King's Beech-Passo Abate Trail
Let us immerse ourselves in the green heart of the Serre. The woods of Faggio del Re with the coolness of the tall trees and streams will welcome us as the path will lead us to the waters of a hilly pond set in the nature oasis of Passo dell’Abate.
An itinerary immersed in the heart of the Serre that will not fail to satisfy nature lovers.
To reach Faggio del Re, from the A2 SA/RC motorway, take the exit for Vazzano and head towards Serra San Bruno and Mongiana. Once we reach the mountain, we continue towards the Marchesale Biogenetic Reserve (we will find signs along the road). Once past the Monte Crocco pass, we find ourselves on the SP 9 road to Laureana di Borrello. We will find a fence on the left-hand side of the road that encloses a picnic area and a small forestry barracks, along with the ruins of another on the right. We leave the car. We begin the walk by following the SP 9 road towards Laureana di Borrello; after about 20 minutes, a dirt road comes off to the right, just before the “castano” reservoir managed by the municipality of Fabrizia; we take it. A downhill stretch begins, which, in a few minutes, will take us to a depression characterised by the presence of a reservoir on the right. A short uphill stretch follows. We reach a small clearing, there are the remains of a hut on the left, we stay on the road and take the hairpin bend to the right. We continue keeping to the right. The road alternates between short uphill stretches and flat ones. After about 10 minutes we come across two more reservoirs on the right. We will now find ourselves at a crossroads. We leave the small road on the left going downhill and take the central one going uphill, which in a few minutes will take us to a new fork characterised by the presence of a small granite rock on the right. We turn left and then, at the next fork, right again.
From this point, in about 10 minutes, we reach the “acqua fridda” crossroads, where we can quench our thirst at a fountain that runs below, in a hollow in relation to the road. From the trivio we continue to the left and, in a few minutes, we will come to another crossroads: we are on the summit of Monte Crocco. The place is marked by signs. We turn left and at the next crossroads turn right, following the road downhill. A small clearing opens up in front of us, with a large beech tree on the left and a road closed off by a bar. We take this road and continue downhill until we reach a new fork where we leave the main road to follow a small road on the right that will take us to the Croce dell’Abate crossroads, recognisable precisely by the presence of a cross and the signs indicating the location and the start of “route 1”. From here on, we follow the yellow signs that will take us about an hour to admire the Passo dell’Abate nature reserve. For the return journey, simply take the yellow signs again, again “route 1”, which, starting from the entrance to the oasis (first crossroads on the right) and skirting the Castano torrent, lead to the crossroads of the same name. We turn right and now follow the CAI signs that will take us back to SP 9 and Faggio del Re.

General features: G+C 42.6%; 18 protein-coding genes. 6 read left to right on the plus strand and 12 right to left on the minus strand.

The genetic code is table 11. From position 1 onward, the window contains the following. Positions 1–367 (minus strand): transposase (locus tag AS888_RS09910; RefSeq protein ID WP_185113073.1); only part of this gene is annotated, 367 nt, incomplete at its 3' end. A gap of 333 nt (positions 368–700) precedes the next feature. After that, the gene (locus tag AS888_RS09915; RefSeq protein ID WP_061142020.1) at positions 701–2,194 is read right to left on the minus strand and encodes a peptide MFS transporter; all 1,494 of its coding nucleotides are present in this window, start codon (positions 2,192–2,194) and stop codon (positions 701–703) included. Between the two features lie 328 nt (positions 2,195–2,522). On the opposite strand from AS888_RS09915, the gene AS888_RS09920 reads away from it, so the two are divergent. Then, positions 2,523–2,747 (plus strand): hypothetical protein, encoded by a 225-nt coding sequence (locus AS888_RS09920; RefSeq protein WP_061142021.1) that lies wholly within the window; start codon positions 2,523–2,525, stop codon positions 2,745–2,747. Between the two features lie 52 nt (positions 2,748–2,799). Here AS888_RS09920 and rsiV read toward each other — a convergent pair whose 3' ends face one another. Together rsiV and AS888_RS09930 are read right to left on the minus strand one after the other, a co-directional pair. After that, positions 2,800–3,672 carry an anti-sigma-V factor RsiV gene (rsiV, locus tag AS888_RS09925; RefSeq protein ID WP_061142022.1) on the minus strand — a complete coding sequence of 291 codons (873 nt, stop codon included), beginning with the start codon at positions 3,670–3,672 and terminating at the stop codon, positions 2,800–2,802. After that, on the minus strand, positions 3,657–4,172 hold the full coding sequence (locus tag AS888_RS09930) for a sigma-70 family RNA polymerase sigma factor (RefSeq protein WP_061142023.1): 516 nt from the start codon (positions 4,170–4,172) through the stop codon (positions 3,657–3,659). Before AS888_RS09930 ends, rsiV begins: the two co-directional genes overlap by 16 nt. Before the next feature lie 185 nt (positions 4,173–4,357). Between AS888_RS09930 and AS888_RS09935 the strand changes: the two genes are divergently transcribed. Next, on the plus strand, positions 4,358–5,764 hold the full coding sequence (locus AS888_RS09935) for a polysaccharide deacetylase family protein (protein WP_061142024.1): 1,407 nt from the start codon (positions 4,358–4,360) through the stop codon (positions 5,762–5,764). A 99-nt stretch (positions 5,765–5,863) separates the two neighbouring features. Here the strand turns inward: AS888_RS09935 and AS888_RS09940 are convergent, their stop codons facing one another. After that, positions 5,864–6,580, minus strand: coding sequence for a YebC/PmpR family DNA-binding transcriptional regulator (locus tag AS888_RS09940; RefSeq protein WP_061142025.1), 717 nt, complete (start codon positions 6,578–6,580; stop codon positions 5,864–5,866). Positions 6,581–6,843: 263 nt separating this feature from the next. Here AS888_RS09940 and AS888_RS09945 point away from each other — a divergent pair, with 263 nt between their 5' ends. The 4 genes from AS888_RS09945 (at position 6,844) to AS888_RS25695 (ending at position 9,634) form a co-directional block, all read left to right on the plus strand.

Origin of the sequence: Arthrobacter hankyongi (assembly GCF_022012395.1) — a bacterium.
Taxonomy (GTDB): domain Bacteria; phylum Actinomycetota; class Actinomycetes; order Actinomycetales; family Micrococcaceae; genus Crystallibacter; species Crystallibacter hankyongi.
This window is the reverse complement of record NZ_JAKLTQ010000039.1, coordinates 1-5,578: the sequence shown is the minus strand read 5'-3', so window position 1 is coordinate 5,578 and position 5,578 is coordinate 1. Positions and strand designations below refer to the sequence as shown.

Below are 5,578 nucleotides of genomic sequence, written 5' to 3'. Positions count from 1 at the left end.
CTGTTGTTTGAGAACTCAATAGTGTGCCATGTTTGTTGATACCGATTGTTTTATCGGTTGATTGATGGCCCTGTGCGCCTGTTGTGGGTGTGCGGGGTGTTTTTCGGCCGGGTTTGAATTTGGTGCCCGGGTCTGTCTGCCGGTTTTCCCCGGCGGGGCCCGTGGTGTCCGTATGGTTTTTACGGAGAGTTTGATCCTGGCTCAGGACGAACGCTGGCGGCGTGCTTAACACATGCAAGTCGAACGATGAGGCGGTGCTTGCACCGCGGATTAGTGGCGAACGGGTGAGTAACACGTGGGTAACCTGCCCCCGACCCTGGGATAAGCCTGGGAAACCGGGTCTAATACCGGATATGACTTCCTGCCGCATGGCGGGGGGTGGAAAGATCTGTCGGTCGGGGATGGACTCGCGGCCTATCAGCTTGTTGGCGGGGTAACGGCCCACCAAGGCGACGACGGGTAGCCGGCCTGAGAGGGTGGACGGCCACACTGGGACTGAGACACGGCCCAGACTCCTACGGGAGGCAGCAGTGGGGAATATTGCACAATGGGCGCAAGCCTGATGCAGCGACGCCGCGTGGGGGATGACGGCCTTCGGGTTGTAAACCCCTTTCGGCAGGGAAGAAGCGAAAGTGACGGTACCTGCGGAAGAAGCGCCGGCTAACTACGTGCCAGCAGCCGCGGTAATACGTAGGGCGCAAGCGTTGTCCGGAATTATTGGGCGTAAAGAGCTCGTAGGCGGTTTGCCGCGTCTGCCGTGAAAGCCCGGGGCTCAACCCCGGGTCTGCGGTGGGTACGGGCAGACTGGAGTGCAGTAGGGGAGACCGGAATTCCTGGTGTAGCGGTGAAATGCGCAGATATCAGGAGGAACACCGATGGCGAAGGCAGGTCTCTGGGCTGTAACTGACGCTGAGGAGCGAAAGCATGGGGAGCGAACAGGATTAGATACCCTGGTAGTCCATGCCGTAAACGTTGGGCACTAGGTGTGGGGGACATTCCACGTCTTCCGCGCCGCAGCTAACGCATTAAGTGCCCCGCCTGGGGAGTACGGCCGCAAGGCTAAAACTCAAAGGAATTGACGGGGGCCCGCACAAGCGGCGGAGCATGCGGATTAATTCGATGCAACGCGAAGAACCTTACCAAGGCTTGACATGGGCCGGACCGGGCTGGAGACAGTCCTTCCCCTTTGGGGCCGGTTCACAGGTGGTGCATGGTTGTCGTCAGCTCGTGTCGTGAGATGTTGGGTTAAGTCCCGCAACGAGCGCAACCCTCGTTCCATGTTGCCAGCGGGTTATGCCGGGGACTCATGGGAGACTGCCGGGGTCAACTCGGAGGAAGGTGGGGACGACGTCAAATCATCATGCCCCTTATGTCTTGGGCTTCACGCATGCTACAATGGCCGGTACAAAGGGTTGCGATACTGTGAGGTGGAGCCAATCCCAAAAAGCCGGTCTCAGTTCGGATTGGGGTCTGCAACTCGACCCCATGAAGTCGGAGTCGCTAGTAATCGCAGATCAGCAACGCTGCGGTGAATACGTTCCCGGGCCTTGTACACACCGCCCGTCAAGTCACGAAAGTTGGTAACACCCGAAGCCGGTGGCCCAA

Along the route, we will find rocks, sometimes simple chips, pearly white that flake easily due to the particular arrangement in parallel planes of the minerals that make them up, which in these areas are cyanite and talc.
Schists are particularly abundant in Calabria as well as in Sardinia and the Alps, evidence of the convulsive geological past of this land.
When one speaks of the Serre, the association of gourmets immediately goes to mushrooms, and among these the best known and most appreciated is certainly the porcino. The ancient Romans called this species Suillus because of its generally stocky and massive appearance, and the term porcino is the exact translation.
They are symbiont, gregarious mushrooms that can grow in groups of many. A product of great culinary value, fresh, dried or preserved in oil, it is the basis of many dishes and preparations that enrich the local cuisine.
If we pause to admire the pond, we will notice sudden ripples on the surface, silvery flashes. This is the brown trout engaged in hunting. Its sprinting speed is around 40 km/h, which enables it to catch even fast prey on the edge of the current. It is a widespread species as a result of repopulation carried out at the expense of the native central-southern species: the Sardinian trout. It inhabits the fast-flowing, cold and clear waters of mountain or high hill streams.
The Calabrian silver fir is one of the most valuable ecotypes in Europe in terms of morphology, growth rates and, above all, its proven resistance to various adversities, including acid rain.
The regional government owns specimens of great naturalistic value in the Passo dell’Abate area.
In ‘contrada Serricella’, a few kilometres from the town of Fabrizia, we find a beautiful natural oasis. Picnic area, fountains and a small lake in whose waters the colours of the surrounding woods are reflected. Here we can stop, rest and enjoy the beauty of the place.